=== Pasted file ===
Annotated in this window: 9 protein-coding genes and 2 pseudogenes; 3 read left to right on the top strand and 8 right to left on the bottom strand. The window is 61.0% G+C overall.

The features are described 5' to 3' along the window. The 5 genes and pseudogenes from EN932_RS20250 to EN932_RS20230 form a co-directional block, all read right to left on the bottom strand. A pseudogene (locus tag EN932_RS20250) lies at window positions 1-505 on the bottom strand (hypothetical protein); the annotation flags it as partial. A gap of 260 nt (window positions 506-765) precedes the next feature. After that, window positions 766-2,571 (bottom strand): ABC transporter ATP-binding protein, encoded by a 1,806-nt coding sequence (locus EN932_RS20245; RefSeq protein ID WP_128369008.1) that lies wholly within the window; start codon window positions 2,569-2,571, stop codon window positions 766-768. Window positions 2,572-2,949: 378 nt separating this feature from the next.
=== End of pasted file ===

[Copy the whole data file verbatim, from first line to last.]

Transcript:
Annotated in this window: 9 protein-coding genes and 2 pseudogenes; 3 read left to right on the top strand and 8 right to left on the bottom strand. The window is 61.0% G+C overall.

The features are described 5' to 3' along the window. The 5 genes and pseudogenes from EN932_RS20250 to EN932_RS20230 form a co-directional block, all read right to left on the bottom strand. A pseudogene (locus tag EN932_RS20250) lies at window positions 1-505 on the bottom strand (hypothetical protein); the annotation flags it as partial. A gap of 260 nt (window positions 506-765) precedes the next feature. After that, window positions 766-2,571 (bottom strand): ABC transporter ATP-binding protein, encoded by a 1,806-nt coding sequence (locus EN932_RS20245; RefSeq protein ID WP_128369008.1) that lies wholly within the window; start codon window positions 2,569-2,571, stop codon window positions 766-768. Window positions 2,572-2,949: 378 nt separating this feature from the next.